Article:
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Cobblestone presents:
Hollywood Renegades
About the Book
Table of Contents
Sample Chapters
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What is SIMPP? (Frequently Asked Questions)
Click here for the SIMPP Research Database to learn more about the Society of Independent Motion Picture Producers.
Biographies of the independent producers
Obscure facts
Original documents

Copyright 2008
Cobblestone Entertainment.
All rights reserved.


Publishers Weekly: Forecasts

"HOLLYWOOD RENEGADES: The Society of Independent Motion Picture Producers" by J. A. Aberdeen. (Cobblestone Entertainment).

Independent scholar Aberdeen engagingly details the cutthroat, nasty business that lurks behind the silver screen in this account of the dramatic rise, extraordinary success and eventual decline of the Society of Independent Motion Picture Producers. The organization struggled for decades to help producers and artists work outside of the entrenched studio system, which controlled the production and distribution of nearly all films.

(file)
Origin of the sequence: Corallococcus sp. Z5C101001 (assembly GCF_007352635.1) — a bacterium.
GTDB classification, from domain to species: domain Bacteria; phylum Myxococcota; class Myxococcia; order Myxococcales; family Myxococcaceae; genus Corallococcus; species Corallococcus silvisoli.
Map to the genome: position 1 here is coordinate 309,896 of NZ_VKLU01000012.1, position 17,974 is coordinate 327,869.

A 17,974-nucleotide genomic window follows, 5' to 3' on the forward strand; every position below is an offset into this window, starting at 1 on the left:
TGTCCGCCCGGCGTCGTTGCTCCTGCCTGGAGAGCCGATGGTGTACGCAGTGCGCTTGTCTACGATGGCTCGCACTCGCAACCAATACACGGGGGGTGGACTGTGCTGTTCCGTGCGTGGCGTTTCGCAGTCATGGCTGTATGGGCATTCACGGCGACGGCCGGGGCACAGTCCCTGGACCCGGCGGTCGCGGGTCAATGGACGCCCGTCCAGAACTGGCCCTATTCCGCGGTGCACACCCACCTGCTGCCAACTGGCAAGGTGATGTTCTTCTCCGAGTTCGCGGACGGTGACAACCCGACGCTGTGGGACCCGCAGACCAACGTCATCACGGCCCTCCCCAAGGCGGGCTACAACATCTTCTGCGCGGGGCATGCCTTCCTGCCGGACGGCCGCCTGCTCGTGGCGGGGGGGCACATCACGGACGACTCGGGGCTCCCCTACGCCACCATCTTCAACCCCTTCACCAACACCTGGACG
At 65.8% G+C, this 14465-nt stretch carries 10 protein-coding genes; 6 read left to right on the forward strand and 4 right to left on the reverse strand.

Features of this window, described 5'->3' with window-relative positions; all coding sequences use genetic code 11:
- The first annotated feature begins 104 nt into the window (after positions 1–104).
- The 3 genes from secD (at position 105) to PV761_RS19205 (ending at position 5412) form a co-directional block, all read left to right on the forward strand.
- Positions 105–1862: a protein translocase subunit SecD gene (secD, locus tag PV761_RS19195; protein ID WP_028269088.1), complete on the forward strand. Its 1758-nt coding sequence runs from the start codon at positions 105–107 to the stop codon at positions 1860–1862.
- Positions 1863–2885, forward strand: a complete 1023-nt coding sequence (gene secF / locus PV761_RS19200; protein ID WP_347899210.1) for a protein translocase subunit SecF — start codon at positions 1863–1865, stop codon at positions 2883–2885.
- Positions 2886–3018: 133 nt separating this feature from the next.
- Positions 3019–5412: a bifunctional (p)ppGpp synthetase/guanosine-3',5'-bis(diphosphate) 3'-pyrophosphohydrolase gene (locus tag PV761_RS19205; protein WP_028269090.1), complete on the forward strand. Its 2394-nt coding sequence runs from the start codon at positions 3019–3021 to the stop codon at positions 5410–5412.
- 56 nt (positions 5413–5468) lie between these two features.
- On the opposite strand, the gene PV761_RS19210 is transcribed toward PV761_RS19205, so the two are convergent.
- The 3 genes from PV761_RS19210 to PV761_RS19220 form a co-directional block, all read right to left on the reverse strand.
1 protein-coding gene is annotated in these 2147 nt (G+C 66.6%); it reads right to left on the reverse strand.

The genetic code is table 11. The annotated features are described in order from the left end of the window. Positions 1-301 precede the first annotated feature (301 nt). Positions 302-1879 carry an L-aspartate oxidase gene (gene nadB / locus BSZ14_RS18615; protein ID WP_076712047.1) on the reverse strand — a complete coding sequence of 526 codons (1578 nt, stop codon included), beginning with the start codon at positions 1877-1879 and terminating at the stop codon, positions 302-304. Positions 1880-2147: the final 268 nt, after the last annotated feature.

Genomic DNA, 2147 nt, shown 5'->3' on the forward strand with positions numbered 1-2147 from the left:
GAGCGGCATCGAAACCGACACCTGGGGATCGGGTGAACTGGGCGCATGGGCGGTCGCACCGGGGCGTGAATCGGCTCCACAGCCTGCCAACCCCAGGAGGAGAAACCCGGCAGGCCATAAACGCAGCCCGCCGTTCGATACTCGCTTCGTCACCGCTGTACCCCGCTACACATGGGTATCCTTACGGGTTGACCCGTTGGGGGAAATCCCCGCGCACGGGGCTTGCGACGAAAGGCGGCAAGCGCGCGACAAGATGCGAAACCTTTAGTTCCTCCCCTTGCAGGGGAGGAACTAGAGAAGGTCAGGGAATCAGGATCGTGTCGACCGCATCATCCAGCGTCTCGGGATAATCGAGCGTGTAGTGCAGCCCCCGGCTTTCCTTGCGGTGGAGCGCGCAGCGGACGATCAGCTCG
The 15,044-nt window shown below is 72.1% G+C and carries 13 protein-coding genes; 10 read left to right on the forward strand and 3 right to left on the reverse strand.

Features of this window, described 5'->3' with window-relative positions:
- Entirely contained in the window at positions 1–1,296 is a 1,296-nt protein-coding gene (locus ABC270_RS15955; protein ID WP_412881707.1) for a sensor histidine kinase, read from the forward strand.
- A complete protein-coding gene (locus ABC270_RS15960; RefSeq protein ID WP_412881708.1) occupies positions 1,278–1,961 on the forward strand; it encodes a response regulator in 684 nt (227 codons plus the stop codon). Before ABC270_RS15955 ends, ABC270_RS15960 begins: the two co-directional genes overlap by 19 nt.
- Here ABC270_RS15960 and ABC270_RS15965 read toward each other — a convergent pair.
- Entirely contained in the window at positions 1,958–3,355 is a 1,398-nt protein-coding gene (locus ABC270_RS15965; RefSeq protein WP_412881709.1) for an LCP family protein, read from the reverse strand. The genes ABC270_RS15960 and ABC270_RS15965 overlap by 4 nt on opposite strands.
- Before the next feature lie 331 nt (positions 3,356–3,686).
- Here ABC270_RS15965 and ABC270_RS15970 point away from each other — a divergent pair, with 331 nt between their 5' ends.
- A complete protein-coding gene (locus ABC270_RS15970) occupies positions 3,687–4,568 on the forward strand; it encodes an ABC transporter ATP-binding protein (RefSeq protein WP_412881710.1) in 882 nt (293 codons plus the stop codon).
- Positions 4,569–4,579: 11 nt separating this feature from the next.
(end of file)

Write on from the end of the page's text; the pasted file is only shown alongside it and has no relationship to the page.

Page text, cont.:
Although the U.S. government had repeatedly attempted to regulate the almost absolute monopoly of the studios (particularly their practice of "block booking," which required theaters to screen all of a studio's releases ), it wasn't until 1941 that eight producers - including Charlie Chaplin, Mary Pickford, Walt Disney, Samuel Goldwyn and Orson Wells - formed SIMPP to gain leverage against the larger studios and help the federal government with an antitrust suit.

The studios fought back with press releases claiming that SIMPP policies would ruin the industry, asserting blatant untruths about SIMPP practices and proposing a host of compromise plans that would not substantively decrease their power. This complicated, intense legal fight continued until the Supreme Court banned block booking and other monopolistic practices in 1949, opening the door for the independent producing system that has developed since then.

Drawing upon previously unpublished SIMPP documents, court records and a complete examination of trade newspapers, Aberdeen has reconstructed the fascinating legal showdown over the production of an important aspect of American culture. (October 2000 release.)

Publishers Weekly - August 21, 2000 - p. 56